The present secretariat has only 22 of the 51 ministries while the rest are spread across Delhi. Besides better and swifter coordination, coming closer and under one roof opens up tremendous possibilities of centralised housekeeping, IT, logistics, and eventual cutting down of wastage and peon/clerk flab.

Another misconception, thick on rhetoric and thin on facts spread by the systematic campaign is as if the old buildings are all going to be demolished. The fact however is that there are three categories of old buildings: First, old historical ones like the Parliament House, North and South Block, which will be retained and repurposed. Second, the new ones like the new parliament house, Combined Central secretariat, SPG Complex, PM and vice-president residences will be built alongside and third, some buildings which will indeed be demolished. Now it is no one's case that the buildings like Krishi Bhavan, Nirman Bhavan, Raksha Bhavan, Shastri Bhawan, Udyog Bhavan, IGNCA annex built in post-independent India are great aesthetic marvels. Most are disjointed PWD constructed products of their times which in today’s work environment are costly to maintain, not amenable to ideal fitments required in modern intelligent buildings.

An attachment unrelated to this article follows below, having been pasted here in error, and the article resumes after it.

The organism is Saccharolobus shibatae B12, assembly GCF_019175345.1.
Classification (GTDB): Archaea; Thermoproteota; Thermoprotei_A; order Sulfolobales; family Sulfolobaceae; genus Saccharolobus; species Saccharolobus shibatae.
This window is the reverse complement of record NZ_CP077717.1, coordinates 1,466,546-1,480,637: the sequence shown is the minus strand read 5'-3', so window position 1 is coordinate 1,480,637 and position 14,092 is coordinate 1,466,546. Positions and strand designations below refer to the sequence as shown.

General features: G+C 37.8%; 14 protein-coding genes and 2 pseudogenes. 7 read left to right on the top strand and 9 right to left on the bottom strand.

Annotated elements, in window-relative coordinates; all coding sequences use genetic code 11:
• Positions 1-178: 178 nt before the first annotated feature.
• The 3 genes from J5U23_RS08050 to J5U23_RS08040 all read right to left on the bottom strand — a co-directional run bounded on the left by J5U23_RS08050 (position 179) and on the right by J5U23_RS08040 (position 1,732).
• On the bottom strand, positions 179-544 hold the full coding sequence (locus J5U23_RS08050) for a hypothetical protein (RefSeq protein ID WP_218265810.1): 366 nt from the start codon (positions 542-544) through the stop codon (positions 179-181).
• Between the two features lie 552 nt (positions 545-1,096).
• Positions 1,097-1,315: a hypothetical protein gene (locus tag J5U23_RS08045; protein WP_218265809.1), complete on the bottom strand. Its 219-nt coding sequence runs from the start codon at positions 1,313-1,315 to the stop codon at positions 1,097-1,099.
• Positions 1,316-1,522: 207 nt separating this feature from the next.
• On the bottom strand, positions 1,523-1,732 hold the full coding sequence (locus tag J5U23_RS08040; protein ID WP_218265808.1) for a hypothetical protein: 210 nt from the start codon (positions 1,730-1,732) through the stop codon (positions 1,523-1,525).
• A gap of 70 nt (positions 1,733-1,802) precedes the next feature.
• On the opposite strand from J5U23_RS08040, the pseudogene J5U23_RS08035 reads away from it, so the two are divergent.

The new Parliament will cost Rs 971 cr (US$ 133 million) against the various fantastic figures quoted. The work is being done by the blue blood of the Indian Infra world like Tatas and Shapoorji Pallonji’s. The total cost of the entire Central Vista spread over 4 years is Rs 20,000 cr which with the Government’s total annual tax revenue of 20 lakh crore works out to only 0.25% of the tax revenue every year. Not an earth-shattering and criminal profligacy as many commentators will like us to believe.